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Tuesday, May 29, 2012

Rajabai Clock Tower Revisited


By Pari Syal


Heritage buildings keep alive our roots, giving the present generations a sense of pride and hope for a grounded future…

While 1857 is a year remembered instantaneously for its Indian Mutiny, a lesser remembered fact is that it was the year when a premier education institute - the Mumbai University was established. Two decades later, a beautiful clock tower with library building stood as adjuncts to the University - the library building a ground-plus-one structure; while the clock tower, the main icon of the building, was 280 feet high and 7 storeys tall. The tower, built abutting and adjacent to the library provides the entrance to the library through a porte cochère (a carriage porch with large pointed arched openings supported by vaults) at its base.

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The two Gothic and Art Deco buildings fronting each other created a magnificent setting - expressing dominance, and constituting historical importance along the Oval Maidan. The architect, Sir George Gilbert Scott had established another feather in Mumbai’s colonial architecture of the Neo Gothic style. 

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The magnificent building with its load bearing walls in Malad stone masonry, Gothic pointed arched openings, Ogee arcades in western balcony and multi-foil openings with stained glass work had two juxtaposing roofs – the library building with its double roof of brick vaults and timber joists and the clock tower with its conical roof carved in Porbunder stone. The building stood testimony to the social fabric of Western India via its multifarious decorative elements - stained glass work; gargoyles; stone mouldings, embellished arches and fine detailing; and the highlight – its 24 ‘dressed’ statues that represented different castes of Western India.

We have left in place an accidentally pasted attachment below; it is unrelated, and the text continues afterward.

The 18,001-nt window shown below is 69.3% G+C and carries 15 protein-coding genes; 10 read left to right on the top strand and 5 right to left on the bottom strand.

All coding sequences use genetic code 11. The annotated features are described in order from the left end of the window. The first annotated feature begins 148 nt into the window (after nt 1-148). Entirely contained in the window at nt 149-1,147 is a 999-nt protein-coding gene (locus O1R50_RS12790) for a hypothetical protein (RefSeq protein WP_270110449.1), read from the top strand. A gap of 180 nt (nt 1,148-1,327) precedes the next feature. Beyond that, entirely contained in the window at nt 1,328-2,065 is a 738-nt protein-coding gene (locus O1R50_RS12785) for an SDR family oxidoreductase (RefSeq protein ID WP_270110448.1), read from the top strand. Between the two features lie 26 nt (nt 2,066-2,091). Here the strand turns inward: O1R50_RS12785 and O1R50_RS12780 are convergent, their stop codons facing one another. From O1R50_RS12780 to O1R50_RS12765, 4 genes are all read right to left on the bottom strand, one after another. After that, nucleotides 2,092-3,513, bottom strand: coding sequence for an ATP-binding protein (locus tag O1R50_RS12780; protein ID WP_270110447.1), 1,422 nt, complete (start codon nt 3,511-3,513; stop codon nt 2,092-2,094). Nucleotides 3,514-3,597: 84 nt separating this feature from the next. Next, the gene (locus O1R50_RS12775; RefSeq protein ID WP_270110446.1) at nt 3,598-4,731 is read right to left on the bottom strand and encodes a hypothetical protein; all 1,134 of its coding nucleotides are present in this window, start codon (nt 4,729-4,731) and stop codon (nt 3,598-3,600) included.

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Sadly, all buildings age with time. This 133-year old Grade I historical beacon too is now ready to be restored. Various structural and non-structural cracks apart, visual depreciation is apparent in the stains on stone work and masonry, umpteen missing and broken decorative elements, biological growth on the façade, moss growth, water seepage, peeling plaster, exposed wiring, damaged floors, ceilings, doors, windows and general age-related distress.

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With a team led by principal architect Brinda Somaya of Somaya & Kalappa Consultants Pvt. Ltd., structural consultants Ghadiali & Raval and conservation consultants, Sheetal Gandhi & Associates, the proposed restoration is set to be initiated soon after the 2012 monsoon season. The projected duration of completion is set along approx. 12-18 months.

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